]. These dimensions will provide us an analytical lens to examine online deliberation processes from various angles. We set participation and deliberation as two dimensions of the proposed indicators, with equality as an overarching value.
First, participation means “behavior on the part of members of the mass public directed at influencing, directly or indirectly, the formulation, adoption, or implementation of governmental or policy choices” [60
] (p. 45). When residents intend to influence local politics, they might engage in a wide range of activities, for instance, joining an association, visiting petition websites, and attending offline meetings. Fishkin [60
] regards these activities as forms of mass political participation, arguing that such activities should be spread throughout the population, and people should reinforce their participatory activities over time: “Mass participation is a cornerstone of democracy” (p. 46). One of the following criteria is the participation rate: what percentage of the population participates in online deliberation? It is a measure for the representative participation in online deliberation. Next, activeness measures the number of active commentators and comments and their longitudinal trends. To what extent do residents actively participate in online deliberation? Does online deliberation show an upward, downward, or constant trend? Lastly, continuity measures whether there is consistency in deliberation engagement, without significant gaps, especially during the operational periods. Overall, we consider participation rate, activeness, and consistency as essential indicators of the extent to which residents participate in online deliberation over time.
The second dimension is deliberation. While the participation dimension focuses on the volume of deliberation, in this article, the deliberation dimension focuses on interactions in deliberation. Fishkin [60
] suggested five criteria of deliberation: information (accessibility of crucial information), substantive balance (reciprocal communications), diversity (multiple topics by multiple actors), conscientiousness (reasoned arguments), and equal consideration (equal opportunities to weigh up values offered by all actors). We found that network analysis and time-series analysis were useful in examining substantive balance and equal consideration, by which three indicators were developed. Responsiveness measures the degree to which online comments generate back-and-forth conversations like a real discussion that can help participants identify others’ viewpoints and clarify their preferences [73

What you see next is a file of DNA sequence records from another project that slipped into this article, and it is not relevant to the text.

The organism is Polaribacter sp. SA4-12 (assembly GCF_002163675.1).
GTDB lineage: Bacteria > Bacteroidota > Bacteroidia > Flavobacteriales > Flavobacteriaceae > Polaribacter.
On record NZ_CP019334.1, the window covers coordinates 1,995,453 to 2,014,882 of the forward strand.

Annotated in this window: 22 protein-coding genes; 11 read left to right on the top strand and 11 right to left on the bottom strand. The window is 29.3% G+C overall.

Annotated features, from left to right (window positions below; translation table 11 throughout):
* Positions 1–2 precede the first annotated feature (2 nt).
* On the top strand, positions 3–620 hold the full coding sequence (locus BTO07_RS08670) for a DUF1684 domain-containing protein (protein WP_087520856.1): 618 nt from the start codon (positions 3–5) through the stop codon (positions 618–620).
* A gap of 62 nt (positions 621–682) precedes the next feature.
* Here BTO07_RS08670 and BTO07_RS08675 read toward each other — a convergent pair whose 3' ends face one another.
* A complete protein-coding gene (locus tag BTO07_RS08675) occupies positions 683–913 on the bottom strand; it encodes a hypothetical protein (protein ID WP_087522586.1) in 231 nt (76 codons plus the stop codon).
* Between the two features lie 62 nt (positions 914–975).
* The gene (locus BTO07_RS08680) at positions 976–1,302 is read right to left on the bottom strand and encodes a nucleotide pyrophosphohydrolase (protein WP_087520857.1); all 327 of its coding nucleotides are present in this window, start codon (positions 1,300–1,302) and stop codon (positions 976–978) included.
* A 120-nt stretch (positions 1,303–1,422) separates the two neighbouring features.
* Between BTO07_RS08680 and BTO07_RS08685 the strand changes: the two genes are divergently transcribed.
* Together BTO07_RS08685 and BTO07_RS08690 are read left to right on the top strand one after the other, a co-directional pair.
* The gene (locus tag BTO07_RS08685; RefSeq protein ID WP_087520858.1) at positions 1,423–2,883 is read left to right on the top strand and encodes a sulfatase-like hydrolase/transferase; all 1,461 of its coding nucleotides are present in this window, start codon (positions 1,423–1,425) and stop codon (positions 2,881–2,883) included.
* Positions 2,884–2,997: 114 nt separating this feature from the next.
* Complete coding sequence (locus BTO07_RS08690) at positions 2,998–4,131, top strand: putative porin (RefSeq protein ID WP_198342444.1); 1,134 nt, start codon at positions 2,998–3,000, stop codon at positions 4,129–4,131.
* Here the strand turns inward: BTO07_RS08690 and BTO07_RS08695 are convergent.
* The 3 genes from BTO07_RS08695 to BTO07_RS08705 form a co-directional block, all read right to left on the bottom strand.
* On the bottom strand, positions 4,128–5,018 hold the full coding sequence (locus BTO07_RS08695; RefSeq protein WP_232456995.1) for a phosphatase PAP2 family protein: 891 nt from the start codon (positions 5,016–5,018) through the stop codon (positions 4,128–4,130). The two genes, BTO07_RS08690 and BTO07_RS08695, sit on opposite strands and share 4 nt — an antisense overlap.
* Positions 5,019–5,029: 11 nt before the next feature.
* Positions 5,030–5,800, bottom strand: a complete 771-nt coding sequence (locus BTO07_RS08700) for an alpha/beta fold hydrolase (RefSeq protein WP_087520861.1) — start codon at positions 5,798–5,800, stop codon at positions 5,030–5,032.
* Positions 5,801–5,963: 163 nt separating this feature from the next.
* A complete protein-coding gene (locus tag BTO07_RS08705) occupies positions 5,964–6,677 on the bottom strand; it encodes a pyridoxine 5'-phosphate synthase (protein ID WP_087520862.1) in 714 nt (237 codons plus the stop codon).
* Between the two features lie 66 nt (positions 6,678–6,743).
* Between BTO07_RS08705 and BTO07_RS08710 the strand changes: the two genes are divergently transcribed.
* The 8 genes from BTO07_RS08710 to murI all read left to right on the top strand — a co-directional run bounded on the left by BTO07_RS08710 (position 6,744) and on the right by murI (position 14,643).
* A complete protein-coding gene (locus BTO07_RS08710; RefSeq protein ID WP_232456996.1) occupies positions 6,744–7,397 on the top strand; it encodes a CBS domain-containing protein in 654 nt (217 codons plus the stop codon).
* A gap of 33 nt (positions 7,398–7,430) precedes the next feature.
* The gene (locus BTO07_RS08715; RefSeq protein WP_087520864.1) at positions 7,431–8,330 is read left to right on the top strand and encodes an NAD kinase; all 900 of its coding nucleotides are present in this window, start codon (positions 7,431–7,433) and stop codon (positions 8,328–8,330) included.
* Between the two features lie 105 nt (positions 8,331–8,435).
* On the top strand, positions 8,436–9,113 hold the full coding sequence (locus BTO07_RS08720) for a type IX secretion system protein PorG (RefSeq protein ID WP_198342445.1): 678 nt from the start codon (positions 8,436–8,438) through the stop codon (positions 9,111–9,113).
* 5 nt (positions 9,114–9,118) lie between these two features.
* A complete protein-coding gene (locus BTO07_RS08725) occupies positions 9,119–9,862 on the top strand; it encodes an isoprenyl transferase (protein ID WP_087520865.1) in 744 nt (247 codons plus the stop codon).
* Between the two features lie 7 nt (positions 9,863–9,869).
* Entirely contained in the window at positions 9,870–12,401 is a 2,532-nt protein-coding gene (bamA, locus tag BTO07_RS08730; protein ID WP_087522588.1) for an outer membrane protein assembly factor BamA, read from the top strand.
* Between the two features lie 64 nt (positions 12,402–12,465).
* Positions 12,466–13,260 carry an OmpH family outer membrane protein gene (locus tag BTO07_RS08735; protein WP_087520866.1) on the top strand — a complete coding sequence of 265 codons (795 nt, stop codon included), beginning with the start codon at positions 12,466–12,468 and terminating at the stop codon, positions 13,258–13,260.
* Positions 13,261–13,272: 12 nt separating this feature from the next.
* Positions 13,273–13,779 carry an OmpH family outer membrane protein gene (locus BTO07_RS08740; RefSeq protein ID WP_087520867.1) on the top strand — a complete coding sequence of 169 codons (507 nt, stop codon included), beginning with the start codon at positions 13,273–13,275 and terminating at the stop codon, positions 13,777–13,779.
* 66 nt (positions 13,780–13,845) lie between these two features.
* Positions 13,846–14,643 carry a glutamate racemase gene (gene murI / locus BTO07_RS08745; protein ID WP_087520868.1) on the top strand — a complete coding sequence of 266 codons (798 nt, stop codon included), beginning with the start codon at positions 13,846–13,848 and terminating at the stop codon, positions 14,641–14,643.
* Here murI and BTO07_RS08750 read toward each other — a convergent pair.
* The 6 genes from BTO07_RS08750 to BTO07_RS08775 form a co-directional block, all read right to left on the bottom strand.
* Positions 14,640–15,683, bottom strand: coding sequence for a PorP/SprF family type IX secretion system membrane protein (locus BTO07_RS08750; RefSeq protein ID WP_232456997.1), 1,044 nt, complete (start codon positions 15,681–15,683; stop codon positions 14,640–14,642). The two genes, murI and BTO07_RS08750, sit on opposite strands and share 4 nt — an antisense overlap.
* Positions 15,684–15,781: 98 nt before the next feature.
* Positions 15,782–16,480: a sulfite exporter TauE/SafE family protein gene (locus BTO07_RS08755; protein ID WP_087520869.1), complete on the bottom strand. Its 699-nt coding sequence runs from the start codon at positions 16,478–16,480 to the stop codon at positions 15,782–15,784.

]. Janssen and Kies [28
] noted that previous studies mostly categorized comments into “initiate” (a message initiates a new debate), “reply” (a message that replies to a previous message), and “monologue” (a message that is not part of a debate). This categorization requires qualitative interpretation of each comment, which does not conform to this article’s aim. Therefore, we applied an initiate-reply categorization and measured the proportion of replies. It is a simple yet useful indicator that shows the extent to which others respond to messages. Inter-linkedness examines structural patterns of who communicates with whom and how proposals are related to each other. Although online deliberative platforms provide free and accessible public space for the mass public, actors still select the appropriate partners and topics for benefits [46
]. This intentionality in creating and maintaining interactions might form polarized subgroups when conflictual issues emerge that can be analyzed through social network analysis. Lastly, commitment measures the variability of engagement in online deliberation. Many empirical studies have observed that a handful of people and topics often dominate deliberation processes while others remain silent [61
]. We consider this political inactivity an essential issue of political equality [60
], and examine the degree of engagement across actors. Overall, we consider responsiveness, inter-linkedness, and commitment as essential indicators of interactions during deliberation processes.